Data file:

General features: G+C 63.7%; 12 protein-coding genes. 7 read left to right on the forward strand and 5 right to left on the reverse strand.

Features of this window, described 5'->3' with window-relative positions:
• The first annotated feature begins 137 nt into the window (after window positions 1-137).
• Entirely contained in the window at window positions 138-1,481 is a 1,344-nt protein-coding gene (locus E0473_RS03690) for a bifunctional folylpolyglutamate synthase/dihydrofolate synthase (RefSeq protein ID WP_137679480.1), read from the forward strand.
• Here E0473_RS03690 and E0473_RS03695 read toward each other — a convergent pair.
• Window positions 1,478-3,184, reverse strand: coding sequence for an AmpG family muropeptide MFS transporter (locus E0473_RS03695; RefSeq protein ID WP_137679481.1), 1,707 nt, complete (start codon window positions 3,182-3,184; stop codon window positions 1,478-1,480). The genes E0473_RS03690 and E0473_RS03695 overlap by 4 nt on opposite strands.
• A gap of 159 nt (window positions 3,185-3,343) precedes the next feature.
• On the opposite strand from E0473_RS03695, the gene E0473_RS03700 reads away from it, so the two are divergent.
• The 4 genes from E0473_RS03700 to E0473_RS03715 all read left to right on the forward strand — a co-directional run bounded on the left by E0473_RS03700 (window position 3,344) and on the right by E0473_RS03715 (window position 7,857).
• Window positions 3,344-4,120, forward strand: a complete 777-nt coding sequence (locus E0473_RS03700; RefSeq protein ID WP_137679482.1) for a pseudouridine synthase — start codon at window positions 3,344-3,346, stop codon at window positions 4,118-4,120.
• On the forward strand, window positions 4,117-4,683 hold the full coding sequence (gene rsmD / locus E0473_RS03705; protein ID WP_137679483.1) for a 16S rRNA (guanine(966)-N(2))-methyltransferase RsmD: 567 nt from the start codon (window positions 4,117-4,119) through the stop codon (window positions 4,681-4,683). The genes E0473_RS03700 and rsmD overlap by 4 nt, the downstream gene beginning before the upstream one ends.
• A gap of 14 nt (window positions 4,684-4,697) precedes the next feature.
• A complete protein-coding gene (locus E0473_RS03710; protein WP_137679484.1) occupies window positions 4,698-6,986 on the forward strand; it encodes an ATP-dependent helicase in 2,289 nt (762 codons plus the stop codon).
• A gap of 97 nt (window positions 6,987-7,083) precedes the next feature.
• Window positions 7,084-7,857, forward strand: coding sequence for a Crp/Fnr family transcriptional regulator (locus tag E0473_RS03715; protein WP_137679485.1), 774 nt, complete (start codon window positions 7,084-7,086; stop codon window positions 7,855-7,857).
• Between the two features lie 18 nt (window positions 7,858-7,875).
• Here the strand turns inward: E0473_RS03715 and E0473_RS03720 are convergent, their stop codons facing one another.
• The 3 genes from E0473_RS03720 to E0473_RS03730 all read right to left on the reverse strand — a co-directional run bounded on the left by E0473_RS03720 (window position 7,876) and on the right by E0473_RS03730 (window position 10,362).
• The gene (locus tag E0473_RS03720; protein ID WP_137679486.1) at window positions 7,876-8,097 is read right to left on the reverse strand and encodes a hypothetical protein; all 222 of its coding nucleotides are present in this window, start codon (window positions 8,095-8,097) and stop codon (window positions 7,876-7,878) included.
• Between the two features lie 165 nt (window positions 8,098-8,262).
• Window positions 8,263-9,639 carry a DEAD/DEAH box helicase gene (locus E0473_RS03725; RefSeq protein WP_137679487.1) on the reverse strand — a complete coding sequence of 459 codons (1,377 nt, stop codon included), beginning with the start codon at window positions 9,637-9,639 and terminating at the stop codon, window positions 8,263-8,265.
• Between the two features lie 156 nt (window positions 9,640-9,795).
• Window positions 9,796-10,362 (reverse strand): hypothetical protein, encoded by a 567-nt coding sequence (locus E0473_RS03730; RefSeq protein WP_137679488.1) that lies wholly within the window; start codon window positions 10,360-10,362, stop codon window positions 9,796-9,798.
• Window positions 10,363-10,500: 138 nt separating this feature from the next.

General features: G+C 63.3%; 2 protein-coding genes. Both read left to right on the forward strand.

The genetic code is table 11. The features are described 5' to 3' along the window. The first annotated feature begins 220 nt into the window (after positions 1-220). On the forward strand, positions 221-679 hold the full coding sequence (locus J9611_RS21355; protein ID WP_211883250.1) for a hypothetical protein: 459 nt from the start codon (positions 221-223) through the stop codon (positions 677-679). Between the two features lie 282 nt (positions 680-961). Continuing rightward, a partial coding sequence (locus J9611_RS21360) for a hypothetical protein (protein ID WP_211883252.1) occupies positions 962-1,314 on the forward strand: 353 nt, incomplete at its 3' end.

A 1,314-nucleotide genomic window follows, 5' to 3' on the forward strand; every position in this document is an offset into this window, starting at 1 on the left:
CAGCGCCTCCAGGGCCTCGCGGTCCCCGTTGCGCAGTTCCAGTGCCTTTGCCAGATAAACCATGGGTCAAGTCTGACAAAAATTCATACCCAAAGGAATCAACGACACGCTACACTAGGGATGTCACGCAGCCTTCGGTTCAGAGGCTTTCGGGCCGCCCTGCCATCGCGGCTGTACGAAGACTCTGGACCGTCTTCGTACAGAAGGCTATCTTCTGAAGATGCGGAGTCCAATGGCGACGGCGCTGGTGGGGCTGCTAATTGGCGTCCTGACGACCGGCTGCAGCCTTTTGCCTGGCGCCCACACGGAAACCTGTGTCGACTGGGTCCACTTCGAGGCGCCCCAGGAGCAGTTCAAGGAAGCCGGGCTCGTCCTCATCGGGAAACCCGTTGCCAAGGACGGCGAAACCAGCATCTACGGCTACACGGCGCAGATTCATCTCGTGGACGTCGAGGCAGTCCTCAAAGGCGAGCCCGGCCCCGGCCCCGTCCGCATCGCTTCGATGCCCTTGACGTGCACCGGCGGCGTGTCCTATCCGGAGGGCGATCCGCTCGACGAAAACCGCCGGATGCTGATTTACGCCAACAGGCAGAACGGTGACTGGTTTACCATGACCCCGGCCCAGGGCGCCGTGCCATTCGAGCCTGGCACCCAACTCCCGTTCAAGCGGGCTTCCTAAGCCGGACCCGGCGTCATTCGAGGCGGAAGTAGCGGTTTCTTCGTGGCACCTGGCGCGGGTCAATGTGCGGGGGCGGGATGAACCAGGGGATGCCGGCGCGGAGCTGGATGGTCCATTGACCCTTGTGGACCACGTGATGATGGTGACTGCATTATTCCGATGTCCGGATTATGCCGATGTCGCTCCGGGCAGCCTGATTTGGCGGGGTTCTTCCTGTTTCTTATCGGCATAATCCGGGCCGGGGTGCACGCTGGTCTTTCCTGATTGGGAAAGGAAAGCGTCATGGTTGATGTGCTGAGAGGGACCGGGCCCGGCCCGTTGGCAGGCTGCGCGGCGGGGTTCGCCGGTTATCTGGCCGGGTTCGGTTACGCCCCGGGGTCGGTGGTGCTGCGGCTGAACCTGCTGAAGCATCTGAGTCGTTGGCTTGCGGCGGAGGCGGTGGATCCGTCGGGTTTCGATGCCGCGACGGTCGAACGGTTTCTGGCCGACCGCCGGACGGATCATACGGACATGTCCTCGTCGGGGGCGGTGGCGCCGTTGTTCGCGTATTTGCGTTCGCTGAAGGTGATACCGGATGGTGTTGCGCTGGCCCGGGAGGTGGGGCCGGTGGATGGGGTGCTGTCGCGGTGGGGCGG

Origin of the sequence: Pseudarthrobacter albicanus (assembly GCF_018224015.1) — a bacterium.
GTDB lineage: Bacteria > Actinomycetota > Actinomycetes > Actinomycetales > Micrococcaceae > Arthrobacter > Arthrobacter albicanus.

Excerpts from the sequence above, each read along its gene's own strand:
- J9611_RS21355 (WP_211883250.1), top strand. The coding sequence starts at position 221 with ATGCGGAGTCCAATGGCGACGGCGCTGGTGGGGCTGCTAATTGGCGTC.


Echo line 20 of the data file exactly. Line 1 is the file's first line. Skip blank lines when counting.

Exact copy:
• Between the two features lie 165 nt (window positions 8,098-8,262).